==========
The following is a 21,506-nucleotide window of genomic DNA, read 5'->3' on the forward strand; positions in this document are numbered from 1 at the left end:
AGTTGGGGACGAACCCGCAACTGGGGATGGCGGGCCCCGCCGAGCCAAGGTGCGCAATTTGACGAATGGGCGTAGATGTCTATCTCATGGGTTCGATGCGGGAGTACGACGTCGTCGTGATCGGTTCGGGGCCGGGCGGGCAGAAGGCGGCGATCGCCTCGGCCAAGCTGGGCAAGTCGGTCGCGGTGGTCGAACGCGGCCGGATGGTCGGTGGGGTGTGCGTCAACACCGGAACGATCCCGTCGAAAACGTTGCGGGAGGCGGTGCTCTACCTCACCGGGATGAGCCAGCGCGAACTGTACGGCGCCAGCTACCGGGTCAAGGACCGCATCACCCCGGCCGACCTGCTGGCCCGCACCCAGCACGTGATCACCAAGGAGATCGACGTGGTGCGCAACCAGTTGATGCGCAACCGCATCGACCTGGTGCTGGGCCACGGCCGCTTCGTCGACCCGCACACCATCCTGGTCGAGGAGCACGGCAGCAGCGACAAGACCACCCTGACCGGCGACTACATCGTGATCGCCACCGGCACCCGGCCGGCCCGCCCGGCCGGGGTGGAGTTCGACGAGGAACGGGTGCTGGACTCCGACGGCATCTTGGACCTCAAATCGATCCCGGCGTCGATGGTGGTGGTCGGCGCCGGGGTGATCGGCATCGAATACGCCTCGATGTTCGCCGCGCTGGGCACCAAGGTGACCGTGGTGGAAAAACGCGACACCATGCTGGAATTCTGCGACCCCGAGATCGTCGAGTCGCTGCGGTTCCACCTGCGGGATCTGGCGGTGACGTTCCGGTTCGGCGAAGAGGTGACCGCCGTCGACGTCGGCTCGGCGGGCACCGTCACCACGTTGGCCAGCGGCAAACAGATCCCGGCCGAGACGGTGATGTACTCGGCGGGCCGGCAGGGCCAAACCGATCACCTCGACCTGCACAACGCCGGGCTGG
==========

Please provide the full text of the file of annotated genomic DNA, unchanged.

The following is a 21,506-nucleotide window of genomic DNA, read 5'->3' on the forward strand; positions in this document are numbered from 1 at the left end:
AGTTGGGGACGAACCCGCAACTGGGGATGGCGGGCCCCGCCGAGCCAAGGTGCGCAATTTGACGAATGGGCGTAGATGTCTATCTCATGGGTTCGATGCGGGAGTACGACGTCGTCGTGATCGGTTCGGGGCCGGGCGGGCAGAAGGCGGCGATCGCCTCGGCCAAGCTGGGCAAGTCGGTCGCGGTGGTCGAACGCGGCCGGATGGTCGGTGGGGTGTGCGTCAACACCGGAACGATCCCGTCGAAAACGTTGCGGGAGGCGGTGCTCTACCTCACCGGGATGAGCCAGCGCGAACTGTACGGCGCCAGCTACCGGGTCAAGGACCGCATCACCCCGGCCGACCTGCTGGCCCGCACCCAGCACGTGATCACCAAGGAGATCGACGTGGTGCGCAACCAGTTGATGCGCAACCGCATCGACCTGGTGCTGGGCCACGGCCGCTTCGTCGACCCGCACACCATCCTGGTCGAGGAGCACGGCAGCAGCGACAAGACCACCCTGACCGGCGACTACATCGTGATCGCCACCGGCACCCGGCCGGCCCGCCCGGCCGGGGTGGAGTTCGACGAGGAACGGGTGCTGGACTCCGACGGCATCTTGGACCTCAAATCGATCCCGGCGTCGATGGTGGTGGTCGGCGCCGGGGTGATCGGCATCGAATACGCCTCGATGTTCGCCGCGCTGGGCACCAAGGTGACCGTGGTGGAAAAACGCGACACCATGCTGGAATTCTGCGACCCCGAGATCGTCGAGTCGCTGCGGTTCCACCTGCGGGATCTGGCGGTGACGTTCCGGTTCGGCGAAGAGGTGACCGCCGTCGACGTCGGCTCGGCGGGCACCGTCACCACGTTGGCCAGCGGCAAACAGATCCCGGCCGAGACGGTGATGTACTCGGCGGGCCGGCAGGGCCAAACCGATCACCTCGACCTGCACAACGCCGGGCTGG